August 15

Bad News Rally Faces Big Risks

Risky assets traded down to recent lows early last Friday as Barack Obama approved airstrikes to push back the spread of religious militant groups in Iraq. Since those lows, stocks, high yielding currencies and junk bonds have roared back based on a combination of factors.

Fading Geopolitical Risks:
There were constructive headlines out of Russia and Ukraine last Friday and this sentiment has continued into this week. Without getting too deep into the details or tit for tat sanctions war, it looks as if Putin desires to deescalate the situation. Russia has sent an aid convoy to the Ukrainian border and is allowing the Ukrainian border guard to inspect the convoy and transport the goods to where they are needed. The mid east situation remains fluent as the Gaza/Israel cease fires are broken on an ongoing basis, but the market appears calmer at the notion of a US presence. President Obama has signaled a long term involvement in Iraq once again.

Weaker Data:
This week we have seen less than spectacular data out of the United States, Europe and China. Mark Carney was also surprisingly dovish this week showing much less confidence in the UK economy than was originally thought.

Country

Data

Date Reported

Reported Period

Actual

Estimate

Germany

German ZEW

August 12th

August

8.6

18.2

China

China Loans

August 12th

July

385bn

780bn

UK

BoE Inflation Report

August 12th

Q2

Dovish

Neutral

China

Fixed Asset Investment

August 13th

July

17

17.4

China

Retail Sales

August 13th

July

12.2

12.5

USA

Core Retail Sales

August 13th

July

0.1

0.4

Japan

Core Machine Orders

August 13th

June

8.8

15.5

Eurozone

GDP

August 14th

Q2

0

0.1

USA

Jobless Claims

August 14th

Wk of Aug 4

311

307

Low Volume: Volumes have been extremely low. Whether you look at SPYs or S&P e mini futures contracts, the amount of trading going on has returned to the early July levels when measures of implied volatility were at or near all time lows in all major asset classes. August 14th matched the lowest volume of the year on SPYs. DailyFX’s John Kicklighter pointed out that August 14th was the lowest level of non holiday volume in nearly ten years (322mm shares).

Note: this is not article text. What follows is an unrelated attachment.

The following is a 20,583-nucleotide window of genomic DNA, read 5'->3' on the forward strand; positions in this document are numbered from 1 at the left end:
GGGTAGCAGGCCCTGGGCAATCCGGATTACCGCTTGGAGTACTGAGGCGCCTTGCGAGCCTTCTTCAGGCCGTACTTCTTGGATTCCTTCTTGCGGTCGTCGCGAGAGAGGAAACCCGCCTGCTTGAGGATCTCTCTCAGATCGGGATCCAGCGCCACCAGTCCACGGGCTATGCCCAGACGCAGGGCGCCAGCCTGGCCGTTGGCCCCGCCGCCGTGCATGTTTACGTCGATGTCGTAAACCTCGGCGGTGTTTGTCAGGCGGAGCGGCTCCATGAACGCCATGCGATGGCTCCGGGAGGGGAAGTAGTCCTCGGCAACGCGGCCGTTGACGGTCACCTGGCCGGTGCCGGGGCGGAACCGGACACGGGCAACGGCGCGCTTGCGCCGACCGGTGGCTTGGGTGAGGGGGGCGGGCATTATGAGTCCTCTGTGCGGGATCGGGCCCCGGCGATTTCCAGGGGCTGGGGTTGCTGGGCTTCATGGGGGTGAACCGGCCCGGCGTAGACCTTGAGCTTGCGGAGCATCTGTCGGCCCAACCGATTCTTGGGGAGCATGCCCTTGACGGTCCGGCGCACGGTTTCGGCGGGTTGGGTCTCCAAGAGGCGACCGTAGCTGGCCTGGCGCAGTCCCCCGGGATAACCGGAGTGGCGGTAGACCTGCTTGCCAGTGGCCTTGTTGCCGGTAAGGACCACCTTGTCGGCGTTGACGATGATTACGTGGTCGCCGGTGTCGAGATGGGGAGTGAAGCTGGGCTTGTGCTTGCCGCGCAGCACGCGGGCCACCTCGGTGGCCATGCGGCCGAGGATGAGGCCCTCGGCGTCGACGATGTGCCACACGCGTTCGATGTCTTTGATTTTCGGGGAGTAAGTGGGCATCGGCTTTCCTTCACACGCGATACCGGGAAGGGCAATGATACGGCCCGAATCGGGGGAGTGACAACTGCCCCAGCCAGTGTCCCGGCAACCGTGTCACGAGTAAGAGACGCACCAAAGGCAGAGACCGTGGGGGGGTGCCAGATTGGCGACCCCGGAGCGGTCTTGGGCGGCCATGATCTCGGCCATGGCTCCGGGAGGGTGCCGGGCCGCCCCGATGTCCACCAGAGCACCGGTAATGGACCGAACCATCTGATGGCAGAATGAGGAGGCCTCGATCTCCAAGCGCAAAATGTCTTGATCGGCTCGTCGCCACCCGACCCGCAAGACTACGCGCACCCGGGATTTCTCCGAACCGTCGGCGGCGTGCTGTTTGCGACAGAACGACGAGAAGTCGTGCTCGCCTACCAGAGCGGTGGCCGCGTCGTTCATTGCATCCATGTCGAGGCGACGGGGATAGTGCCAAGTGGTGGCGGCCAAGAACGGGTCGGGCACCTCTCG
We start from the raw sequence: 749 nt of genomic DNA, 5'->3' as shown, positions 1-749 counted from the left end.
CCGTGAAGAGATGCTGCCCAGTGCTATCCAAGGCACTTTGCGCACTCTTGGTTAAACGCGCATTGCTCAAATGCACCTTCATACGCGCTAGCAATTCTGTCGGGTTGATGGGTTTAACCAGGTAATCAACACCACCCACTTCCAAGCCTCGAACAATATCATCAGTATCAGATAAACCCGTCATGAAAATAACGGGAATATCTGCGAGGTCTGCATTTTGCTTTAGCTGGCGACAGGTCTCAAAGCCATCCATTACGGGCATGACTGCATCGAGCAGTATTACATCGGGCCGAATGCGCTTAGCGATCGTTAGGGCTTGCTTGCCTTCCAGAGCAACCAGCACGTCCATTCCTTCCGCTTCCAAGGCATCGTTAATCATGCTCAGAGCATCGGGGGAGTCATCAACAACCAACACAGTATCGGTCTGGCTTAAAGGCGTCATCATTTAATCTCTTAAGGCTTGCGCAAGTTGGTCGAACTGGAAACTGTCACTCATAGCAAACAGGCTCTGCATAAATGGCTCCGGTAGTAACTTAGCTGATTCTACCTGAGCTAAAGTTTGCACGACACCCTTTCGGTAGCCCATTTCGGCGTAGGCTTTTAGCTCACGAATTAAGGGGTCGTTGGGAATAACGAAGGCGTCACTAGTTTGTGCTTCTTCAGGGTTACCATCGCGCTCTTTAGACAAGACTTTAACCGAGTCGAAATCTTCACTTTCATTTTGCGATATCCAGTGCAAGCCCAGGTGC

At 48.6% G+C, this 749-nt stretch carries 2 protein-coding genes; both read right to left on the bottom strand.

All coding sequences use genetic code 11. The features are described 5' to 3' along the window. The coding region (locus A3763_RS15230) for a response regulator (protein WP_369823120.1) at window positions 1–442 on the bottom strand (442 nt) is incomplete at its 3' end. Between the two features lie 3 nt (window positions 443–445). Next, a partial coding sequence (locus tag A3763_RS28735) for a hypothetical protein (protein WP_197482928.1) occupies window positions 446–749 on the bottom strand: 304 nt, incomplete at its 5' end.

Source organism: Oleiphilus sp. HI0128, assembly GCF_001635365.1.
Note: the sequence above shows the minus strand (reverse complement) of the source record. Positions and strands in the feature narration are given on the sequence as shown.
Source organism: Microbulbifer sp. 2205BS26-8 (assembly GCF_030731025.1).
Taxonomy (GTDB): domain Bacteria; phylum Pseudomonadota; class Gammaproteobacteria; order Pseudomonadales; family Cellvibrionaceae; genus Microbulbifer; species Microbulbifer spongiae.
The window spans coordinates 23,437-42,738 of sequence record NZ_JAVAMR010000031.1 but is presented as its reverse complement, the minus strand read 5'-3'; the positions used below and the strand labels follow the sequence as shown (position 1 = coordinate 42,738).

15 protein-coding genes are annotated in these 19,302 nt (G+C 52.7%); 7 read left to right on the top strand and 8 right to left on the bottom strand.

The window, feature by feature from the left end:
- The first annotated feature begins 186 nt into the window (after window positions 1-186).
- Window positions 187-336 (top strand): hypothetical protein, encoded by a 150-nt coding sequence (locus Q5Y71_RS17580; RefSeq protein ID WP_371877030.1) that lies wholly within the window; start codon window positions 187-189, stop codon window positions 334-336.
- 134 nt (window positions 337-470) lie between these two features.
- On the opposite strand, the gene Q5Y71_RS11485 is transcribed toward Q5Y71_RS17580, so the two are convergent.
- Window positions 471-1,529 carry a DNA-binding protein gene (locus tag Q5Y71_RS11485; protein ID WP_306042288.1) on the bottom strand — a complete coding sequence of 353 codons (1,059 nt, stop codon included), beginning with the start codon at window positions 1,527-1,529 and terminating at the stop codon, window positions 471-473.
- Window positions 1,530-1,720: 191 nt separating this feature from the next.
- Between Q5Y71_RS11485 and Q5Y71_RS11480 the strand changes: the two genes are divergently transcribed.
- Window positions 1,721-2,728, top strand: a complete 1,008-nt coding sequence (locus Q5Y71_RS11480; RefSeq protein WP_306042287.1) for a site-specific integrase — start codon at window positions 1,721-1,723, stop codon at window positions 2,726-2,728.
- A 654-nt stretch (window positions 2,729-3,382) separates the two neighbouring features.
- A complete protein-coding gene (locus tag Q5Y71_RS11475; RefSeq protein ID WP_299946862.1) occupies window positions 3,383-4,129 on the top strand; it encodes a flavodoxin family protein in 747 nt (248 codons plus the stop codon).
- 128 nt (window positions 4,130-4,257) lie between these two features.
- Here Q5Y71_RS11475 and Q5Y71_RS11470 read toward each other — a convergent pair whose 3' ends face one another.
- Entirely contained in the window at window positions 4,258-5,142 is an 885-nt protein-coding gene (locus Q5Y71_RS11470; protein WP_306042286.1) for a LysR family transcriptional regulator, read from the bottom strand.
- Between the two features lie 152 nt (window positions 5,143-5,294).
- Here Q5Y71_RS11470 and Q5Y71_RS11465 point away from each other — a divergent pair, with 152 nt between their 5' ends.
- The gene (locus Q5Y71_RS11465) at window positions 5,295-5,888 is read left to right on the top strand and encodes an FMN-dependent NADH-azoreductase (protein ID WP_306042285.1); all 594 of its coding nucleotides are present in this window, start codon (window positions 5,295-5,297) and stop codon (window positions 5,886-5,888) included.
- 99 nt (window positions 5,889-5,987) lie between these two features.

Investors are giddy about moderating expectations for rate increases as Carney flip flopped on hikes and US retail sales is seen as solidifying Yellen in her dovish stance. Markets are happy to move money back into the same risk trades that have characterized the last 6 months of market activity; buying US stocks, junk bonds and emerging market debt. This trade has almost become automatic as bad news is seen as a reason for easier policy to continue uninterrupted. This is a dangerous bet for three key reasons.

End Of Quantitative Easing: The Fed is on autopilot to end QE in October with a final cut of $15bn. This is pretty much set in stone, and it is widely accepted that the end of QE is now ‘priced in’. While this may be true, a strongly performing US and UK economy are also ‘priced in’. Markets are essentially betting that the economy will remain within a very slim margin of error that is not weak enough to worry but not strong enough to encourage tightening from the Fed. The last bout of complete fear and risk aversion occurred in the Fall of 2011 when the US economy was slumping and the Fed was seen as walking away from the economy and ‘only’ offering up operation twist as a solution. Markets are not appreciating risks of the US economy slowing while there is no ongoing QE program.

China Risks Building: There has been a string of eyebrow raising numbers out of the Far East this month that markets have taken in stride for now. Services sector sentiment has slowed while imports also came in below expected levels. Both of these reports point to slowing domestic demand. Exports still look very strong reflecting strength in the US and developed markets. The main development to keep an eye on is the pace of Chinese lending, the central bank reported that loans slumped to  last month to 385bn vs 780bn expected. This was the lowest amount of loans since 2008. Market strategists are raising concerns about Chinese banks becoming more risk averse as the property sector faces a very rough time ahead.

No Sovereign ECB QE: European markets really got bulled up after the bad GDP reports. There was even an FT op ed yesterday entitled “Europe Now needs full-blown QE“. Speculation has become rampant about the ECB buying massive amounts of sovereign debt, even though Mario Draghi has never even mentioned this seriously. The ECB is on hold, awaiting to see how its June package of easing measures will work out. The ECB is currently in preliminary stages of a small scale QE program to buy asset backed securities, but the ‘bazooka’ of government bond buying is not coming in my opinion. The central bank faces steep ideological and legal hurdles as there is a pending ruling on its Outright Monetary Transactions (emergency QE) program from the European Court of Justice. Mario Draghi wants a lower Euro and higher inflation, and his recent commentary focuses on a divergence in policy between the Fed and ECB. Basically he expects the Fed to do the hard work, and diverge policy away from the ECB while the ECB does nothing.

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